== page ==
Perspectives - The Blog

Tagged: Consumption


Posted by The Center on July 29, 2010

(Photo credit: Natalie Arriola, The Art of the Kill)

With The Art of the Kill, photographer Natalie Arriola makes what’s for dinner a very complicated question.

In her own words:

Whether the photographer captures part of a scene which stands before her or creates her own, she focuses on a single aspect or element of that scene and freezes it in time. This act forces the viewer to look where she might not have looked. In my image, The Art of the Kill, I have attempted to force the viewer to look beyond the ritual art of taking our daily meals. I have attempted to manifest the relationship between the flesh of the creatures we consume and our own flesh.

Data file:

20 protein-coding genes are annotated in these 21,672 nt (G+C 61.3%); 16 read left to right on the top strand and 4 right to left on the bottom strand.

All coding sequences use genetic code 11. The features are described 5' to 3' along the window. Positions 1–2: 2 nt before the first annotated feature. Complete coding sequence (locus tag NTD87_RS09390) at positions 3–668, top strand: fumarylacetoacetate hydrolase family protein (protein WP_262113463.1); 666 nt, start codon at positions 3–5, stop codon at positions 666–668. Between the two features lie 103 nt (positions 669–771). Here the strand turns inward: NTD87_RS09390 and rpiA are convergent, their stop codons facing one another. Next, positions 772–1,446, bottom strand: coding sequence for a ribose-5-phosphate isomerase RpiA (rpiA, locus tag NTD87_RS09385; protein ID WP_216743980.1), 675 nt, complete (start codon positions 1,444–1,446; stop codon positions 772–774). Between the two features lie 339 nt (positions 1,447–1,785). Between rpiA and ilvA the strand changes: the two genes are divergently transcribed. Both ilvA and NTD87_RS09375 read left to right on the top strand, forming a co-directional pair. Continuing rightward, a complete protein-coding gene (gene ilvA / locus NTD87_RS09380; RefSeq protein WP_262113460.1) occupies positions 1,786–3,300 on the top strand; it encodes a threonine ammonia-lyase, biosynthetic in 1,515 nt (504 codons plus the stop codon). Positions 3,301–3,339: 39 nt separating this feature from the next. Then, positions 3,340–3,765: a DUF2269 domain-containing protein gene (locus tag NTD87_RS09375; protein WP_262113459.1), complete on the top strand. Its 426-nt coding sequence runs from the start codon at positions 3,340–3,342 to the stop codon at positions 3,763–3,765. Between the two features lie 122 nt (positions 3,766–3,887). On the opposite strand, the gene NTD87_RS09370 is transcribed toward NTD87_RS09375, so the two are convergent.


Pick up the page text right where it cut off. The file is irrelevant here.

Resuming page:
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Posted by The Center on July 28, 2010

(Photo credit: Paul Marquardt, Dollar Drift)

From a distance, Paul Marquardt’s Dollar Drift resembles a Vija Celmins painting. Up close, this visual subterfuge emerges as a subtle statement on mindless waste.

He writes:

Communicating with people of all ages, nationalities, and persuasions is my primary concern, using visual metaphor, surprising juxtapositions, and humor to comment on social issues. My attempt is to reach the pre-conscious mind where our ideas form, surfacing preconceptions for review and, perhaps, for change.

See more of this project at

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